In an overwhelming bipartisan vote, the Senate on Monday cleared a path for the tax-cut deal President Obama struck with congressional Republicans last week, with even former staunch opponents of the Bush-era tax cuts voting for their extension.
The 83-15 vote ends a filibuster attempt by liberal Democrats and gives a boost to the deal ahead of an expected showdown in the House this week, where Democratic leaders have said they will try to alter the $857 billion package.
"This proves that both parties can, in fact, work together to grow our economy and look out for the American people," said Mr. Obama, who staked his ability to deal with the newly ascendent Republicans on this battle. He urged House lawmakers to follow the Senate's lead and approve the package quickly.
If Congress fails to act, taxes will go up across the board Jan. 1. If Congress passes the Obama-GOP deal, it will benefit many taxpayers, thanks to a short-term payroll-tax cut.
The Senate will hold a final vote this week, but action now shifts to the House, where Democratic leaders are wrestling with rank-and-file members who are enraged over the deal. Last week, House Democrats held a nonbinding caucus vote to urge their leaders not to bring the deal to the floor as written.
"There certainly seems to me to be some room for a change," House Majority Leader Steny H. Hoyer, Maryland Democrat, said Monday morning.
The Senate outcome seemed set after a Republican-led filibuster earlier this month blocked Mr. Obama's preferred plan of extending the tax cuts only for individuals making less than $200,000 a year and couples making less than $250,000.
Two days after that filibuster, the president and congressional Republicans reached agreement on the framework for the deal that the Senate is now considering.
It would extend the Bush income-tax cuts for another two years, would establish an estate tax of 35 percent for inherited wealth above a $5 million threshold, would include Mr. Obama's proposed payroll-tax cut and would extend unemployment benefits for 13 months.
"This bill is about stopping the biggest tax increase in the history of the country," said Sen. Charles E. Grassley, Iowa Republican.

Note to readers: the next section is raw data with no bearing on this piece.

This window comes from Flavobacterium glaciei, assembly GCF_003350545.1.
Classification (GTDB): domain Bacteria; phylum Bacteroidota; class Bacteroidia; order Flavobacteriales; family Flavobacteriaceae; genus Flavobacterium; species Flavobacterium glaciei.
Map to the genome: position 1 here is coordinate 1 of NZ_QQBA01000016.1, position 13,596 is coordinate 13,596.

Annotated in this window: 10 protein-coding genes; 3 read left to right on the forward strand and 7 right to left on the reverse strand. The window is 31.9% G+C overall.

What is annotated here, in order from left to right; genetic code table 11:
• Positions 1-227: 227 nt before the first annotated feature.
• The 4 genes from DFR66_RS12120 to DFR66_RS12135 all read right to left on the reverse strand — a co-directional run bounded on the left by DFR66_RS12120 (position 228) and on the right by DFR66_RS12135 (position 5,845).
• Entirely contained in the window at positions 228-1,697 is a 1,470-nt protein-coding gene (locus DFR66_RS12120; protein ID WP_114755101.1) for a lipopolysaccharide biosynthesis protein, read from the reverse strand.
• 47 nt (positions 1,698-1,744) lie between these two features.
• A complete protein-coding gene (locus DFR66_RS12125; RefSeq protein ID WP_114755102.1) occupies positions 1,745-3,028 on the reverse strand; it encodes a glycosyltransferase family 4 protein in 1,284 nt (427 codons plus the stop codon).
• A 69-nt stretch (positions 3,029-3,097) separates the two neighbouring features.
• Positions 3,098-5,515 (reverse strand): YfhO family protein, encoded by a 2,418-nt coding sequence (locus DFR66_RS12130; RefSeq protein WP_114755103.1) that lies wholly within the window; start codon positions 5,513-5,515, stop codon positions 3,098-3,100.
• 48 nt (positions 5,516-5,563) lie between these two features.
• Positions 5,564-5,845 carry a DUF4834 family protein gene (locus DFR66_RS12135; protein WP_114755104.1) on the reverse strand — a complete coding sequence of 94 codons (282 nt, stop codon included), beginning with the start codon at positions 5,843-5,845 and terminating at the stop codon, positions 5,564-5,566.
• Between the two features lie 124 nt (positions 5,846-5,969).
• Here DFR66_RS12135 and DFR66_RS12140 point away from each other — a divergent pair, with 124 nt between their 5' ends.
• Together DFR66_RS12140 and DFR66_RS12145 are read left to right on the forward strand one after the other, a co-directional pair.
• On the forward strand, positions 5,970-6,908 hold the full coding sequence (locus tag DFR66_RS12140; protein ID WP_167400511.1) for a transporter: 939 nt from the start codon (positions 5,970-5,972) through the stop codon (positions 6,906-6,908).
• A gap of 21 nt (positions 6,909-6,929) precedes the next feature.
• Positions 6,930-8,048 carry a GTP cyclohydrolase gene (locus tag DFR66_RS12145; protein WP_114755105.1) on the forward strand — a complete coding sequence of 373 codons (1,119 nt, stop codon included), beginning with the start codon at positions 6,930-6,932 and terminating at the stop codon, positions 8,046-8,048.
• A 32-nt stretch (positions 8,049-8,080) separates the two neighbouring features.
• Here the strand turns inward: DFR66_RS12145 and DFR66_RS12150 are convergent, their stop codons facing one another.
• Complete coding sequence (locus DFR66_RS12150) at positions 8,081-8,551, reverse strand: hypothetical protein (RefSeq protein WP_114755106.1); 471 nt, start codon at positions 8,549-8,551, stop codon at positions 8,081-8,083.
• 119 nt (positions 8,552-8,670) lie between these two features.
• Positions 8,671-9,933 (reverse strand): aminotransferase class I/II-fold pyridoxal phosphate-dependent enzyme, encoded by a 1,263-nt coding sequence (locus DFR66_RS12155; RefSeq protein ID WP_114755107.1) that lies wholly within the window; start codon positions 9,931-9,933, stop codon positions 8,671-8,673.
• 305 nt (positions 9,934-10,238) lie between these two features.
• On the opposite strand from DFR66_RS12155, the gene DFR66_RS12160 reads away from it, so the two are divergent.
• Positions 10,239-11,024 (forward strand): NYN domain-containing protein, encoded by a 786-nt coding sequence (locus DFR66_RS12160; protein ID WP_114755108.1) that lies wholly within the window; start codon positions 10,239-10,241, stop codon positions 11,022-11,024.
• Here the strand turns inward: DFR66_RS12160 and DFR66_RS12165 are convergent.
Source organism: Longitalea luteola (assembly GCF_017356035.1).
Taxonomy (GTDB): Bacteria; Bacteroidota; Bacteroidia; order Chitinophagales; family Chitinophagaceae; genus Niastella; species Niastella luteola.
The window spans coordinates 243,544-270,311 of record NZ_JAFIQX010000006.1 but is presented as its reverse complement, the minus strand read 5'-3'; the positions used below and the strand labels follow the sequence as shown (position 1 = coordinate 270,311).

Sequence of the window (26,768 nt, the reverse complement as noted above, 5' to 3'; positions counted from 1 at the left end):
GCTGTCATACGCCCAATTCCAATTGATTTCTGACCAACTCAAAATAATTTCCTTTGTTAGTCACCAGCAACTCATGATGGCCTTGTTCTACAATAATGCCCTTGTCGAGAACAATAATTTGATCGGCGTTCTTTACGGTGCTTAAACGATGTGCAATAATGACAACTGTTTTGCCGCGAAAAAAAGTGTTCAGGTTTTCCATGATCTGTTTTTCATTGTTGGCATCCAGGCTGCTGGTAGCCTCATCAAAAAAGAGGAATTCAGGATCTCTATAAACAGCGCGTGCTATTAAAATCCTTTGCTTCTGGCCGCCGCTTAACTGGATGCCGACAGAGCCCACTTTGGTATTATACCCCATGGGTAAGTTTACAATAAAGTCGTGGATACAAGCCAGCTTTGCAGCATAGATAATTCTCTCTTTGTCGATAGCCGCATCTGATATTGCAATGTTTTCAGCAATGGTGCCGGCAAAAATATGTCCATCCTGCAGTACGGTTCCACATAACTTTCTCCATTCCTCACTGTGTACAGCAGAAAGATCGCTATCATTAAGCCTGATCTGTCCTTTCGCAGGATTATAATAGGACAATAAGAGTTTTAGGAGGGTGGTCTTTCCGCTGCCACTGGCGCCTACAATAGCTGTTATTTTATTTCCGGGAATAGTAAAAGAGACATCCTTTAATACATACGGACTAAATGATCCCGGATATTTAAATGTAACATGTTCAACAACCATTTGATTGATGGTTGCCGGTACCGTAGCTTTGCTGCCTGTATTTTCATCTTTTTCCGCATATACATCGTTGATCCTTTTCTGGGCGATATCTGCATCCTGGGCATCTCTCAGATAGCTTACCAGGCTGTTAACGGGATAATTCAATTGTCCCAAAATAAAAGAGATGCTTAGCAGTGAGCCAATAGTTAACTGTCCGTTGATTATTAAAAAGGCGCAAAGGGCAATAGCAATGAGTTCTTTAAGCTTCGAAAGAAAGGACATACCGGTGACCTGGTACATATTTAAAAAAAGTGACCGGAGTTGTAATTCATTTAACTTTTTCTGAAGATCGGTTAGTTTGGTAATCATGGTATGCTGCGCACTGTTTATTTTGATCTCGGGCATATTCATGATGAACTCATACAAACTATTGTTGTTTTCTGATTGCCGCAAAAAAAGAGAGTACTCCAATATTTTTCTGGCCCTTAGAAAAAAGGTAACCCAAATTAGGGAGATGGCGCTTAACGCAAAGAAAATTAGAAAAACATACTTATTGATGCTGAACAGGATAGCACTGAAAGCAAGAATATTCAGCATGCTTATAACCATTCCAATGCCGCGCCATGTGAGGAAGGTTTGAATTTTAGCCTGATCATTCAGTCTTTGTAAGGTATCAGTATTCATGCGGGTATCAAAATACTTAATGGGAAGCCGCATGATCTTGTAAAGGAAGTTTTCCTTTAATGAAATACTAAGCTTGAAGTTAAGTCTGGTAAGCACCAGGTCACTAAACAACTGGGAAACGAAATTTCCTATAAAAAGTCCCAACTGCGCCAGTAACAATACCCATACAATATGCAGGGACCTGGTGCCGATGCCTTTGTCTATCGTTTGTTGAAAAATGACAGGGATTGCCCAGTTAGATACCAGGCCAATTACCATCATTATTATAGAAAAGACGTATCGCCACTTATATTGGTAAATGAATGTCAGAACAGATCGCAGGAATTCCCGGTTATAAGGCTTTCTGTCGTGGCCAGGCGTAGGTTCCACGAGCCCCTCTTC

But other lawmakers said the price tag — $857 billion in deeper deficits over the next several years — is too steep at a time when the debt is already nearing $14 trillion and the government's annual deficit has topped $1 trillion for the past two years.
"I will not, after working my butt off from the day I got here to address a broken tax and entitlement system, have one of my final votes as a United States senator be to kick the can down the road by extending these tax provisions," said Sen. George V. Voinovich, Ohio Republican.
He joined four other Republicans, nine Democrats and independent Sen. Bernard Sanders of Vermont in voting to block the bill.
House Democrats said they will try to alter the estate-tax provisions, returning them to the 2009 level of 45 percent, with the first $3.5 million of individual estates ($7 million of couples') exempt from taxation. Under the Bush tax cuts, the estate tax is zero in 2010, meaning both parties are advocating a higher rate, but wrangling over just how high.
Supporting the tax-cut extension was a major switch for some lawmakers, including Sen. John Kerry, Massachusetts Democrat, who in 2004 campaigned for president on trying to undo some of the cuts.
"Is it the deal I wanted? No. But the reality is, we don't have 60 senators who oppose the Bush tax policies the way I do," Mr. Kerry said. "This compromise provides many critical benefits for middle-class folks that we've been fighting for and haven't been able to win any other way."
While saying he doesn't agree with all elements of the deal, Mr. Obama has steadfastly defended the agreement against criticism from his own party that it concedes too much to Republicans.
Numbers from the Center on Budget and Policy Priorities suggest that while the sides agree on most of the elements in the package, the president struck a good deal for his priorities when judged by dollar value. CBPP said the high-income and high-level estate-tax cuts Republicans secured total $129 billion, while the tax credits, payroll-tax cut and 13-month extension of unemployment benefits sought by Mr. Obama are worth $213 billion.
Mr. Obama's top economic adviser, Lawrence H. Summers, in a final major speech before he leaves the White House at the end of the year, said the deal will help stave off another crippling economic downturn.
He said the deal "averts what could have been a serious collapse in purchasing power."
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